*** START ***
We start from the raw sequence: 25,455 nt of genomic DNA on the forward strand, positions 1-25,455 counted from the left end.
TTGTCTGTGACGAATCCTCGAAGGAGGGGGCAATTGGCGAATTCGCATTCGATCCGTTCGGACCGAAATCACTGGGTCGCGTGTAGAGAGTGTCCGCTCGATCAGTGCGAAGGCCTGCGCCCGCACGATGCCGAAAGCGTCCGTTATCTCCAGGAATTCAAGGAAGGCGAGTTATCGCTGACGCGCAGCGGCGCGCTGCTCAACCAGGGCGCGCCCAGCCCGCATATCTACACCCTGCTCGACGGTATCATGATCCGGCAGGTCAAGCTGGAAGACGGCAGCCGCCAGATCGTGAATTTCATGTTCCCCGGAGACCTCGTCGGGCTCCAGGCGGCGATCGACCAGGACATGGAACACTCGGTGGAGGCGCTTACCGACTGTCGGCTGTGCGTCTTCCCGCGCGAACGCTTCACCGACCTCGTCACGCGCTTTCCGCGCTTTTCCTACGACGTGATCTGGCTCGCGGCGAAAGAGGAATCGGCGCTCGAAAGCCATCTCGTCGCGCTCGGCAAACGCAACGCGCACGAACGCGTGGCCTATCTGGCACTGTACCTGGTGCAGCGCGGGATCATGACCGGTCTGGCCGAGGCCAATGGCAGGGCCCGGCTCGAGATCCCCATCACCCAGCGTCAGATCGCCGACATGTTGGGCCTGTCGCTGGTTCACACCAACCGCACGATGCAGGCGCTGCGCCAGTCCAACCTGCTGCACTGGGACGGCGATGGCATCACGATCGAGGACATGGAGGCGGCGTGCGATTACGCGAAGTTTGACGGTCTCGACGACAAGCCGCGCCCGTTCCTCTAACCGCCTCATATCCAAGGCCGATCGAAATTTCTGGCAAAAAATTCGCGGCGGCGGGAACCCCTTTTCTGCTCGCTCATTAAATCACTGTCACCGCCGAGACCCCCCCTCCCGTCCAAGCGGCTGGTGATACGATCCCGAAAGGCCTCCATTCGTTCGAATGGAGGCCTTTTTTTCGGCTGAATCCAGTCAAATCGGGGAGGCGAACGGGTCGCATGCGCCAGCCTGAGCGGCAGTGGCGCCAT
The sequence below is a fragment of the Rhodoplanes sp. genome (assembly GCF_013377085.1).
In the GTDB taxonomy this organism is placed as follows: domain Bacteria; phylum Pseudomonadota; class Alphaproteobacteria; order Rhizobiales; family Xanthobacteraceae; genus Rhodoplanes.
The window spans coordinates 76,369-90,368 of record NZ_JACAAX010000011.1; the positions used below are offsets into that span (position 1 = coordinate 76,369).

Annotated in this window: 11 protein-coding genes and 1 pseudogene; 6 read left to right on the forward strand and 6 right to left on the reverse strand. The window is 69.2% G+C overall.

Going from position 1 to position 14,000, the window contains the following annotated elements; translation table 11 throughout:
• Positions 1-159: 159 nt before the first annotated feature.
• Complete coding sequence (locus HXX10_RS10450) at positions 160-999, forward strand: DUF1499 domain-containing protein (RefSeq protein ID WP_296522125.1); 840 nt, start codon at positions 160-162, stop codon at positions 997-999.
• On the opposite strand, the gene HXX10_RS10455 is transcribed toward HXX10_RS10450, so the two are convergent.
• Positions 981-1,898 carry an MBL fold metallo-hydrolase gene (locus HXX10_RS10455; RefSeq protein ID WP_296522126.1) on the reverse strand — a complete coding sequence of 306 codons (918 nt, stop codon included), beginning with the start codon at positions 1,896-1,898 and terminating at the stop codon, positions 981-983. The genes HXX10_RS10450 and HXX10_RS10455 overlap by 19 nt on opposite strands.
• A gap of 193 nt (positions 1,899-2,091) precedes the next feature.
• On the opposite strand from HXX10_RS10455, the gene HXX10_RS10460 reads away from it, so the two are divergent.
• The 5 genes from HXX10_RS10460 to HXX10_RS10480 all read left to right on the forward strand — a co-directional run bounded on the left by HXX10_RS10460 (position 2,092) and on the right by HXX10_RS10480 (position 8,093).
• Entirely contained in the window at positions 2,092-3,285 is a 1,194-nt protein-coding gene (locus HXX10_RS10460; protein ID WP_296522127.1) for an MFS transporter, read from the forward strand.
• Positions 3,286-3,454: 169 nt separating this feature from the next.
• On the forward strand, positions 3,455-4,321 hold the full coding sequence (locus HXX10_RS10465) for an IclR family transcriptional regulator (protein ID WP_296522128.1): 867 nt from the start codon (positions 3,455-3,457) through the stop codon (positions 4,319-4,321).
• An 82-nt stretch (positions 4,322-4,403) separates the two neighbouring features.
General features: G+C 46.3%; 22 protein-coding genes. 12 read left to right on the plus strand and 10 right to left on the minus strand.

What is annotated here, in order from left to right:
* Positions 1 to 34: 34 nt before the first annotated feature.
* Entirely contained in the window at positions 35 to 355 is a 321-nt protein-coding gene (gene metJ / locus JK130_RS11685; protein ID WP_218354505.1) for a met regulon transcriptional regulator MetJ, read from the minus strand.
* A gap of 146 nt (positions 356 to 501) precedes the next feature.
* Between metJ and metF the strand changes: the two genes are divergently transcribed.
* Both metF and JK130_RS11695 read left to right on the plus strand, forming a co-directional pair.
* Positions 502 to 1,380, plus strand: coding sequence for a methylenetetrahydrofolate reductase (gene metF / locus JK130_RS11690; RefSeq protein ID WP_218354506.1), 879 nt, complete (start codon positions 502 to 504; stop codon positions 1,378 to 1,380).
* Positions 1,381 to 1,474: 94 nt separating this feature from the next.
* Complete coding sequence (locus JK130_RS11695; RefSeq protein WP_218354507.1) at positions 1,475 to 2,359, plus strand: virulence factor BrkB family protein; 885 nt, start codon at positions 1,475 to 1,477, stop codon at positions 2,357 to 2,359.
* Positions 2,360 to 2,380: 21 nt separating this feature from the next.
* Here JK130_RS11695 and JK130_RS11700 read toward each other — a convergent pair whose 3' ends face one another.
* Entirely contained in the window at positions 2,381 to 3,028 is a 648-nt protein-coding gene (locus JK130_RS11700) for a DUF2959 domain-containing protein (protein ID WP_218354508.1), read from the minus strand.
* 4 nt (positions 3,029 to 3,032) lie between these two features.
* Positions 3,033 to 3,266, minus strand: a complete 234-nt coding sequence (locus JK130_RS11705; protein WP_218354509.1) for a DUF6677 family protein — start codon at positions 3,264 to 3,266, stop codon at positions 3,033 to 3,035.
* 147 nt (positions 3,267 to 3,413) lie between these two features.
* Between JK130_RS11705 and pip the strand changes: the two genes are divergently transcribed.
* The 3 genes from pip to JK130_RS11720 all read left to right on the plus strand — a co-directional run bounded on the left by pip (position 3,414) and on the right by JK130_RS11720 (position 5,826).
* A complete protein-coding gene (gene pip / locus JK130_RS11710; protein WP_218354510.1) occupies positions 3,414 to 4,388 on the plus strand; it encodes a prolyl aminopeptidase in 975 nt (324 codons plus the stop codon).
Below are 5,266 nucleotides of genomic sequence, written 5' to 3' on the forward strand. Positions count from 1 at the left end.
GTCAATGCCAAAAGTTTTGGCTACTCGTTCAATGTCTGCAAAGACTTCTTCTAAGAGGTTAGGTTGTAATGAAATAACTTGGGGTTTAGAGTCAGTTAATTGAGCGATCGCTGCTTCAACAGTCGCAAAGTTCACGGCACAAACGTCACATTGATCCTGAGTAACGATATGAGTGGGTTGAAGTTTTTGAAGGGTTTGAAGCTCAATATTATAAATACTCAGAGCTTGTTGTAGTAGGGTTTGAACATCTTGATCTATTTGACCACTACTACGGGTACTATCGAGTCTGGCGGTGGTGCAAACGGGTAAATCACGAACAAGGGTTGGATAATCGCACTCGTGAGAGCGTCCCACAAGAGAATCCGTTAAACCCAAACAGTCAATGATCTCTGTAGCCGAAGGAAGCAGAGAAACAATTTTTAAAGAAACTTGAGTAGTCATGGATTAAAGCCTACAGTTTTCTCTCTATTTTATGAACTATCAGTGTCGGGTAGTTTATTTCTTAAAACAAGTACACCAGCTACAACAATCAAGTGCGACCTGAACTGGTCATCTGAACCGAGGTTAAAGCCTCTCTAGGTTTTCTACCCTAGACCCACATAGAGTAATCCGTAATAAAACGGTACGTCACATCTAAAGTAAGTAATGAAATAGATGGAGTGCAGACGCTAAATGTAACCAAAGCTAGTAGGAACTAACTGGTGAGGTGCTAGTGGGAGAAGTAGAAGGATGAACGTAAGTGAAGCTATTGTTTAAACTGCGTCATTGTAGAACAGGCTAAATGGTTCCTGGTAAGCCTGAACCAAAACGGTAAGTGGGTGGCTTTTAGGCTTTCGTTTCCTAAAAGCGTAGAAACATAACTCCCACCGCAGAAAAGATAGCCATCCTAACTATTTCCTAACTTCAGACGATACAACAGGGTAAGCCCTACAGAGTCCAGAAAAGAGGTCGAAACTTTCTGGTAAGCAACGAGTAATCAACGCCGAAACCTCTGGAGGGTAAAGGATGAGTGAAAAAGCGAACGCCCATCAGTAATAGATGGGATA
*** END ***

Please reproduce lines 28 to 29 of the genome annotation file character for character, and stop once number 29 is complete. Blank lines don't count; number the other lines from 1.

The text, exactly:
* Complete coding sequence (locus JK130_RS11695; RefSeq protein WP_218354507.1) at positions 1,475 to 2,359, plus strand: virulence factor BrkB family protein; 885 nt, start codon at positions 1,475 to 1,477, stop codon at positions 2,357 to 2,359.
* Positions 2,360 to 2,380: 21 nt separating this feature from the next.